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Home > impact on women / resistance > U.K.: Supporting the ban of the burqa in France

U.K.: Supporting the ban of the burqa in France

Saturday 9 January 2010, by siawi2

Source: The Independent, 8 January 2010

Yasmin Alibhai-Brown: They are right to ban the burka, even if it is
for the wrong reasons

France has never delivered égalité or fraternité to its immigrants.
And it often uses liberté to in fact deny those other pillars of its
society. There is also a lingering imperial arrogance in that nation
that refuses to accept diversity. However it is also true that Muslims
in France, in Britain and in other parts of Europe use the argument of
equality and liberty to subvert those very qualities and deny them to
their own.

We have a debate in the UK on faith schools based entirely on the
equal rights of Muslims. Jews and Christians have their schools, so
Muslims should too. That argument is indisputable. But for a society
in which we can all live with the rights we are entitled to, equality
can not be the only factor to consider.

I think the same holds for the burka debate in France. Muslims have
the right to be free and equal but what they do not have the right to
do is promote practices that violate the fundamentals of good
societies anywhere, not just in the West.

The use of the burka has grown like a virus across the continent.
Children as young as four are now dressed in hijab. It is time for us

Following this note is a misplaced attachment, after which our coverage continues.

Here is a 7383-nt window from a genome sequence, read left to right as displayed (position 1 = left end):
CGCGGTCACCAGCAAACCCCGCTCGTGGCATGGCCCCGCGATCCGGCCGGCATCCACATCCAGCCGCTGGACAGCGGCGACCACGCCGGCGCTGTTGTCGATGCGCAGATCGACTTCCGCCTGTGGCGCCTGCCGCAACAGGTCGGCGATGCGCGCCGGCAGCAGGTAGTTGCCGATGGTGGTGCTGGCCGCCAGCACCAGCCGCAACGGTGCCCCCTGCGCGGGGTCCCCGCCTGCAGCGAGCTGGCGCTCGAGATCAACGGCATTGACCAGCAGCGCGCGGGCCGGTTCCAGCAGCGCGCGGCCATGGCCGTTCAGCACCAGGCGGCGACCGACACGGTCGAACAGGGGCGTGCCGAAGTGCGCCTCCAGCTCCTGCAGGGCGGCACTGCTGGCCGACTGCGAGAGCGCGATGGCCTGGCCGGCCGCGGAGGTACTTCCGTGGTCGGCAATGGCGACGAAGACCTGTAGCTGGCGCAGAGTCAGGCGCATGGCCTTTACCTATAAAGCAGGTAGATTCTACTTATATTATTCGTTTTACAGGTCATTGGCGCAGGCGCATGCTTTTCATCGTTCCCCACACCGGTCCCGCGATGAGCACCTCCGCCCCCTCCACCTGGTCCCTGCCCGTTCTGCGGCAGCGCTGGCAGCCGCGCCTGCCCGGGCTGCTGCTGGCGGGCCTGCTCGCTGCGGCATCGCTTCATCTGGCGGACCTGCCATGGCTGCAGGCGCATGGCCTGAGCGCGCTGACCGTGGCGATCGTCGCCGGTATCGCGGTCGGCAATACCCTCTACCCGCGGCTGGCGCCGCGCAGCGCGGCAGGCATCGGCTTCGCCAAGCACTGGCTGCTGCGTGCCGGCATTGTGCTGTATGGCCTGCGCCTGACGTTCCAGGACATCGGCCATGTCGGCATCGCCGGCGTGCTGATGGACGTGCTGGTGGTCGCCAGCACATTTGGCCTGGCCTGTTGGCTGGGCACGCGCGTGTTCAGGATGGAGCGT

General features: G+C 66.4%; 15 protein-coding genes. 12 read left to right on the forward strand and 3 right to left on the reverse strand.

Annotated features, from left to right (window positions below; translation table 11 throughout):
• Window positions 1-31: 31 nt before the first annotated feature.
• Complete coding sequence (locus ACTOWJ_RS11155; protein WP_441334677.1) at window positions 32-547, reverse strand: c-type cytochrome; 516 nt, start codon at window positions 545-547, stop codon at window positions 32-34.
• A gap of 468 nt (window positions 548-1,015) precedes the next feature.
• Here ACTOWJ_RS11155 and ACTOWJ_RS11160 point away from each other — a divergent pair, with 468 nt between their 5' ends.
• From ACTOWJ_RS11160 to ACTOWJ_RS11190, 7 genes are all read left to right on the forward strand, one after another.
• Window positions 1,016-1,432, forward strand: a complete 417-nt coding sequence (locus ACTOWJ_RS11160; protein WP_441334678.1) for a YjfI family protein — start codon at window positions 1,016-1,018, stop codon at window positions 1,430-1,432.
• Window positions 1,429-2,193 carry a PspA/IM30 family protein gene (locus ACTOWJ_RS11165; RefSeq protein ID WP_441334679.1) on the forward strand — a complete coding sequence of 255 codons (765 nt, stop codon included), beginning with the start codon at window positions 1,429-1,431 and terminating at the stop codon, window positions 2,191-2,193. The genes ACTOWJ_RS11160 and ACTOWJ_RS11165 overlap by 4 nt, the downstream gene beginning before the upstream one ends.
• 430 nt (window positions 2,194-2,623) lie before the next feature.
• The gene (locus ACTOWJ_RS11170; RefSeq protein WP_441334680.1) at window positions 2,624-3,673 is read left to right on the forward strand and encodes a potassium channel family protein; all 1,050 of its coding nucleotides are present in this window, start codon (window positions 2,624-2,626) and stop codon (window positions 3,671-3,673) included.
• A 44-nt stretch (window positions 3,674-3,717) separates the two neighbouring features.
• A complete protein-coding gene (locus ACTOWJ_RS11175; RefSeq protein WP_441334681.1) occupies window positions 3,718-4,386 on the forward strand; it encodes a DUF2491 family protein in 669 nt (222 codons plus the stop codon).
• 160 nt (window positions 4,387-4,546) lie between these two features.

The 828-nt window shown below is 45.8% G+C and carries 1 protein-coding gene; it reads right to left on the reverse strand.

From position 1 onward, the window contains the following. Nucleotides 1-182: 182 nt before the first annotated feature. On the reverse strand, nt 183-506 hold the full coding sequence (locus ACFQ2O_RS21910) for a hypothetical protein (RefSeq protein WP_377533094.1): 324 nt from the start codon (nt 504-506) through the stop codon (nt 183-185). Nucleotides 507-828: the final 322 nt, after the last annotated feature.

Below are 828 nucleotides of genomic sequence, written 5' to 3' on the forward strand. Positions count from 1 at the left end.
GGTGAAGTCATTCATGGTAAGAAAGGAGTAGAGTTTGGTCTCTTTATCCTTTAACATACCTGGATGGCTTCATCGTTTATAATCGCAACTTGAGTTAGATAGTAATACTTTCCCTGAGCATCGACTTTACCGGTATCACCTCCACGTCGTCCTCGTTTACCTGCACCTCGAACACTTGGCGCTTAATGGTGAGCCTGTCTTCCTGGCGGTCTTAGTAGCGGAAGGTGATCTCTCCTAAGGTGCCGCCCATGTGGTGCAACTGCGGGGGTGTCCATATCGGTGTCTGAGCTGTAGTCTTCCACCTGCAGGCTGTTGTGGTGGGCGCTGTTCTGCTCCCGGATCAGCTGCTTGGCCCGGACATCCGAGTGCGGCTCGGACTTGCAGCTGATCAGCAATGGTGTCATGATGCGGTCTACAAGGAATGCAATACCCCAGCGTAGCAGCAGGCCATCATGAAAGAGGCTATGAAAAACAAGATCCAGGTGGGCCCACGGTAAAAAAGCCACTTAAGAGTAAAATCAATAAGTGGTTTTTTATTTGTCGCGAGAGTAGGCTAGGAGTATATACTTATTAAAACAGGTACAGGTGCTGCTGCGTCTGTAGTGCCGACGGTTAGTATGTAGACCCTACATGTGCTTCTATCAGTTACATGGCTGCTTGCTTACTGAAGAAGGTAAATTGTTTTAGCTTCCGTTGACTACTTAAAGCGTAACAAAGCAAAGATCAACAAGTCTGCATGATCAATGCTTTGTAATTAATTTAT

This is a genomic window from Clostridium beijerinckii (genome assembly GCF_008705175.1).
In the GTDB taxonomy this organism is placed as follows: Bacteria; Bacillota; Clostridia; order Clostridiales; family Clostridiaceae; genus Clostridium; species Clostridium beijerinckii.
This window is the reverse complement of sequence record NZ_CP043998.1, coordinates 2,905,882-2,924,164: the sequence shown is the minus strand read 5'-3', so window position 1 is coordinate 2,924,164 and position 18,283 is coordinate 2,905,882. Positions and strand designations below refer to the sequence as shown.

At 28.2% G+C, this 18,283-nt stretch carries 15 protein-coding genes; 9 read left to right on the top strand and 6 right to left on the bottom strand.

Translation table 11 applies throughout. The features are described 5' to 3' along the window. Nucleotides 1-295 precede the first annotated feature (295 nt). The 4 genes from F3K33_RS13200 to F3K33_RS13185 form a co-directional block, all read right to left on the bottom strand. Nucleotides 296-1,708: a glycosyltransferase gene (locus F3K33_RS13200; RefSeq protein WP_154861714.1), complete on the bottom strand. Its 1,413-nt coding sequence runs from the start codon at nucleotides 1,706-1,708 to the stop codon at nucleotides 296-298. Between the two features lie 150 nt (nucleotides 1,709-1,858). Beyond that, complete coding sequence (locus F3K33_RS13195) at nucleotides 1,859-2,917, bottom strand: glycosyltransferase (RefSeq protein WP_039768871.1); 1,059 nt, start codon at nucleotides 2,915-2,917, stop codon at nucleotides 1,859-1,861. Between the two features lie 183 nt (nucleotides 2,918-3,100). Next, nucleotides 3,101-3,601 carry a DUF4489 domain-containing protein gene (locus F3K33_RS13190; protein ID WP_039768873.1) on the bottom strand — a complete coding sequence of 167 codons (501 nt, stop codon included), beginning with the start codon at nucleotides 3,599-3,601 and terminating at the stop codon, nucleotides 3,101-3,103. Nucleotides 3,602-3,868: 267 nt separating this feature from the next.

as a continent to rethink a garment which is more a statement about
the position of women and the threat of men who apparently cannot
control themselves if they see a woman’s face, hair, hand or ankles,
than an item of clothing. It also physically cuts women off from other
citizens. Last autumn I was in Canada, a very free and equal society,
and saw not a single burka.

It is heartening that Fadela Amara, a Muslim female politician in
France, has come out in favour of a ban. We need more such voices. All
the Muslim women I know detest this garment but are afraid to say so
because it is a mark of disloyalty. I don’t like the way the French
state or its right wing parties operate but sometimes there are some
good unintended consequences.

Most Muslim girls in French state schools are now perfectly content
not covering their heads and they have not turned into slags. In Paris
recently, Fatima, 15, told me something we in Britain should remember:
"We needed protection. Sometimes we needed protection from the people
who love us. And France protected us."